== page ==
Ken Stewart, December 2010
Thanks to Chris Gillham who first noticed this oddity and has posted at
The Goddard Institute of Space Studies (GISS) produce global temperature records with raw data sourced from raw GHCN data with USHCN corrections, which in turn comes from meteorological agencies all over the world. In Australia, the Bureau of Meteorology (BOM) supplies the data from selected sites. As it is important that the data is as accurate as possible, good quality sites are preferred. In Australia, there are two sets of preferred sites for climate analysis: the High Quality (HQ) series and the Reference Climate Station (RCS) sites. These two sets overlap – there are many sites in both.
As BOM explain: “Operational monitoring of Australia’s changing climate is based on (the) high-quality data series.”
… and …
“The Australian Reference Climate Station (RCS) network has been established for high quality, long-term climate monitoring, particularly with regard to climate change analysis. The establishment of the network followed a request by the World Meteorological Organisation to all of its member nations in 1990.” See
The HQ sites are used to produce BOM’s trend maps and time series graphs, and the CSIRO uses RCS data to produce the State of the Climate reports. The primary purpose of RCS is to provide a set of timeseries from which data can be interpolated/ extrapolated to check and/or fill in missing data when gridding. Therefore data from these sites are critical.
Chris Gillham has analysed the records from the HQ sites which are still being used by GISS in 2010. A large number of sites, mainly rural, were dropped after 1992. Most of these have very long temperature records. It seems that all of the sites he has looked at except Launceston Airport, Perth Airport and Brisbane Airport are RCS sites. It appears that GISS get their data from a selection of RCS sites, major airports, and one other site- Eucla.
In this post I will look at the remaining RCS sites.
I have found exactly the same phenomenon as Chris found in his analysis. The GISS annual data matches the raw BOM data almost exactly in most years before 1995, and monthly data is exactly the same in 2010 (there are slight differences as GISS calculates annual data from December to November, not calendar years). Therefore we can say with confidence that the GHCN raw data which GISS uses is drawn from BOM raw data.
When I examined the data, I found that between 1995 and 2009 for the majority of sites the GISS raw data, which should be the same as the BOM data, is significantly less (29 sites significantly less than BOM, 2 higher and 14 similar). It is up to 1 degree Celsius lower, but typically about 0.3 to 0.6 lower.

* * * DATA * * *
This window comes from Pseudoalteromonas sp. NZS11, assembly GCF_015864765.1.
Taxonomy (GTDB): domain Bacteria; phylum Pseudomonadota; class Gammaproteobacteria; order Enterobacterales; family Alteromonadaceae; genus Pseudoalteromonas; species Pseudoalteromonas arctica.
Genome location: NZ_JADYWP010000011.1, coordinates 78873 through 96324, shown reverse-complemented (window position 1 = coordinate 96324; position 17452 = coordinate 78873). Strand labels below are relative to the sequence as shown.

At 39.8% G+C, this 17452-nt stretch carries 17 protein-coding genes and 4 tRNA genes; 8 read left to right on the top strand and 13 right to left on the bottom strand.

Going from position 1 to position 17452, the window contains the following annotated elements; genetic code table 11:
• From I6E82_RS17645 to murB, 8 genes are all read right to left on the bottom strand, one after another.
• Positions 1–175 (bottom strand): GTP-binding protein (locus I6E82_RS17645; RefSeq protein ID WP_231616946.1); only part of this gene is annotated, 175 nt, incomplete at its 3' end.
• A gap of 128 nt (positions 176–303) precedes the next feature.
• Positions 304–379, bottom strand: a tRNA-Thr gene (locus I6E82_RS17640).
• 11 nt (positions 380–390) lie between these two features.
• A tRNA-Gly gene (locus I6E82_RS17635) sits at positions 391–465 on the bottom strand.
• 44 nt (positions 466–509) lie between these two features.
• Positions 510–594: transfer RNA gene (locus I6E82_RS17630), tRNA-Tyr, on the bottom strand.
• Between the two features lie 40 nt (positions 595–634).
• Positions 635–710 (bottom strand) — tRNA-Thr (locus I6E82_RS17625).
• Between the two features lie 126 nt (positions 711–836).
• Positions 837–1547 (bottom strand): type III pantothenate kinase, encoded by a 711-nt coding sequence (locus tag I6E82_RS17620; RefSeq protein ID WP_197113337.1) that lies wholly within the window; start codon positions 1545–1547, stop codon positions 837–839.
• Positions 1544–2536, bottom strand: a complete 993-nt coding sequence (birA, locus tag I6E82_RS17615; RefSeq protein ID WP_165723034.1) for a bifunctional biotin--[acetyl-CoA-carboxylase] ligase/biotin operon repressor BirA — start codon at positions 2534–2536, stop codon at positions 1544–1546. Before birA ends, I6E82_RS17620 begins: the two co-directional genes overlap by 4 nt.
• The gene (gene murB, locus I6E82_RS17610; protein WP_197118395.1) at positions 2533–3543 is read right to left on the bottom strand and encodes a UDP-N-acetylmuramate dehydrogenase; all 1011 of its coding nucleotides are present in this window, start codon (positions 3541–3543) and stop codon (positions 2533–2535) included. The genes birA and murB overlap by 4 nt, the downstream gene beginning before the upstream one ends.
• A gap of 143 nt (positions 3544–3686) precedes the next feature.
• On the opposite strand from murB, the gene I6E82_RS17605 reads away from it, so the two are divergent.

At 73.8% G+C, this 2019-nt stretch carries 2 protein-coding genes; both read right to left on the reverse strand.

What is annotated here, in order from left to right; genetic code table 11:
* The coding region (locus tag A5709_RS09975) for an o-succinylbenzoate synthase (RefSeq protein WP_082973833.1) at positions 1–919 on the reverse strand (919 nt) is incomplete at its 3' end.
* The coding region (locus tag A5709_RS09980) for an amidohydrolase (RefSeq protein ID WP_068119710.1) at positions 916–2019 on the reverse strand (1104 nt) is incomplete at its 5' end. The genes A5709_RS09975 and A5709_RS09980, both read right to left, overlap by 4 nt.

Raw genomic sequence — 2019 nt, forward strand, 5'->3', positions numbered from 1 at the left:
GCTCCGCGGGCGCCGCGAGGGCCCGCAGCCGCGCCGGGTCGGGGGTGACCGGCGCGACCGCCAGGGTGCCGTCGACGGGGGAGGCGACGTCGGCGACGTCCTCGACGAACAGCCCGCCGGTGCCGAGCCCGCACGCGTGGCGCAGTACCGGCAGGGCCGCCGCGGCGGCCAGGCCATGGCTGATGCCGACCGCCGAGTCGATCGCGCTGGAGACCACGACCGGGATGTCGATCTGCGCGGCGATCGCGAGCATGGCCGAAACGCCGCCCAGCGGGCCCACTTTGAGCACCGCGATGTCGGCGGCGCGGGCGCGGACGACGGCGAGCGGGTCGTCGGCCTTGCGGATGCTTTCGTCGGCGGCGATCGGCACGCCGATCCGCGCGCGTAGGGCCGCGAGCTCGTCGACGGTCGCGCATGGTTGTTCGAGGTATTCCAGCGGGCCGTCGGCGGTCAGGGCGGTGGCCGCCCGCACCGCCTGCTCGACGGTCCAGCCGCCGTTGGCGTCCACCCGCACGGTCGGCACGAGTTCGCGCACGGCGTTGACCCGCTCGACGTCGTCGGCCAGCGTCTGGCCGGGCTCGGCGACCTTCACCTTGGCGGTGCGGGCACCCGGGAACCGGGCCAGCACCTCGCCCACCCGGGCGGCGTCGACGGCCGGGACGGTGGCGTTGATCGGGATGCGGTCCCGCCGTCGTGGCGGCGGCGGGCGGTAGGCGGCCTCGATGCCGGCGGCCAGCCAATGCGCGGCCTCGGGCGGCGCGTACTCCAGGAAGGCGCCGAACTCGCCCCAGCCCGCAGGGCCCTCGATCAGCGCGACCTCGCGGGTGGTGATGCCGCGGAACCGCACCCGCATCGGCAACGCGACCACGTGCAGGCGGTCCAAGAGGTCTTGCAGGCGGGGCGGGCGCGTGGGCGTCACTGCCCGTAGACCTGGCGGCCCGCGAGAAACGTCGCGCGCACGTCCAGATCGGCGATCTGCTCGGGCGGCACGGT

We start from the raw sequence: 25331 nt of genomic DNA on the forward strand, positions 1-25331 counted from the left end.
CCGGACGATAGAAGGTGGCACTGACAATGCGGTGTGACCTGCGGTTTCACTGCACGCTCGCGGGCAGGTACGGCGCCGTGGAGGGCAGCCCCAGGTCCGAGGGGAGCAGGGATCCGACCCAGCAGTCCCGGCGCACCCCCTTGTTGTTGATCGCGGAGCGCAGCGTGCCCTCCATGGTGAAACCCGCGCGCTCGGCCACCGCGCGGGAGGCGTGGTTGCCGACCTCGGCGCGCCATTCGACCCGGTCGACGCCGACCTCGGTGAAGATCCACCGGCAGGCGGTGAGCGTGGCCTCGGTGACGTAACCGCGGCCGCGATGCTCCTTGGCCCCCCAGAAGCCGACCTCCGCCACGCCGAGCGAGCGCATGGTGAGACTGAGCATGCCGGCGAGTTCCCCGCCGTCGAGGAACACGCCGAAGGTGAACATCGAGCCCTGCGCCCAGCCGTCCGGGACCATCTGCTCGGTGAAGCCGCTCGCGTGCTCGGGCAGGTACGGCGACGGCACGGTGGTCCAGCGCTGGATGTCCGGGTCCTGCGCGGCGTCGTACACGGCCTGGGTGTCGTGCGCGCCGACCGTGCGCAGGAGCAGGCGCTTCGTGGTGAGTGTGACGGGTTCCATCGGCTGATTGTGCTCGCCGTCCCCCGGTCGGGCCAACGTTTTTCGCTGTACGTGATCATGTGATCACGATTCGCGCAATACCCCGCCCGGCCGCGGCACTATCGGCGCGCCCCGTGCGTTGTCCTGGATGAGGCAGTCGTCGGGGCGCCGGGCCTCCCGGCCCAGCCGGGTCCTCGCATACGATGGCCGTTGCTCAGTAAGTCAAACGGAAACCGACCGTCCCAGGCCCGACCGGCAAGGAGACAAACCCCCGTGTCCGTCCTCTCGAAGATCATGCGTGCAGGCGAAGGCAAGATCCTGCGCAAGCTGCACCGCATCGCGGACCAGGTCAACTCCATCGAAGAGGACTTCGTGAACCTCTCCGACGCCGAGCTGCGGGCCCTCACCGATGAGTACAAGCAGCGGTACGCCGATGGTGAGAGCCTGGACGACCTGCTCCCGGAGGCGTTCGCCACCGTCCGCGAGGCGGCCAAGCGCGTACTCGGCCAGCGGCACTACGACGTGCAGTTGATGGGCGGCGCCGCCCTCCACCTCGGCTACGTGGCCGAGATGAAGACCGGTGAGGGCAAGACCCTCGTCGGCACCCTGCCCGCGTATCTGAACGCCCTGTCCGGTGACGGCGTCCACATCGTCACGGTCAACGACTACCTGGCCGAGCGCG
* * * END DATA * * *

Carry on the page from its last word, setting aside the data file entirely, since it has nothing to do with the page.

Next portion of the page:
This is very odd. The result is that trends calculated from BOM’s raw data for the CSIRO climate analyses are much greater than those from GISS. However, for many sites, the RCS data is far too short to be of any use!
It’s an embarrassment. They can’t both be right.
There must be a logical explanation for this. Perhaps there has been a system wide problem with download/ upload of data, or with interpretation of site information (latitude/ longitude).
Whatever the reason, the 1990s / 2000s divergence between BOM and GISS means must be investigated and corrected.
Sites with 1993- 2006 data missing:
Cape Nelson Lighthouse, Nowra RAN, Winton, Maree, Forrest (92- 2000), Christmas Island, Oodnadatta, Cape Bruny Lighthouse, Tarcoola, Robe, Wilsons Promontory, Cape Otway Lighthouse, Yamba Pilot Station, Richmond RAAF, Moruya Heads Pilot Station, Richmond PO, Amberley RAAF, Cape Leeuwin, Melbourne Air (1993-99).
Following are plots of the RCS sites. For the remainder, see http://www.waclimate.net/bomhq-giss.html
It seems likely that Eucla was once considered as a possible HQ/RCS site but was subsequently not included. However, its feed to GISS continued from 1997, albeit with gaps in the yearly record.
Note: two sites with GISS data above BOM:
Note that Antarctic sites do not show this pattern – only mainland and offshore islands.
Concerning Antarctica: there are certainly few indicators of global warming (rising temperatures, mainly minima, mainly in winter and greater in polar regions) at Australia’s Antarctic bases.
• Rising temperatures? While the temperatures at Davis and Casey are rising at about 1.2C and 1.0C respectively per 100 years, this is no worse than many Australian sites; Macquarie Island’s trend is about 0.85C, peaking in the 1980s and falling since, and Mawson is cooling at -0.2C.
• Mainly minima, mainly in winter? The fastest warming site, Davis, is warming less in winter (0.3C) than the rest of the year and minima trend (0.5C) is less than maxima trend.
• Greater temperature rise in polar regions? The average trend at these sites is 0.71C compared with 1 degree Celsius for the Australian mainland (according to BOM).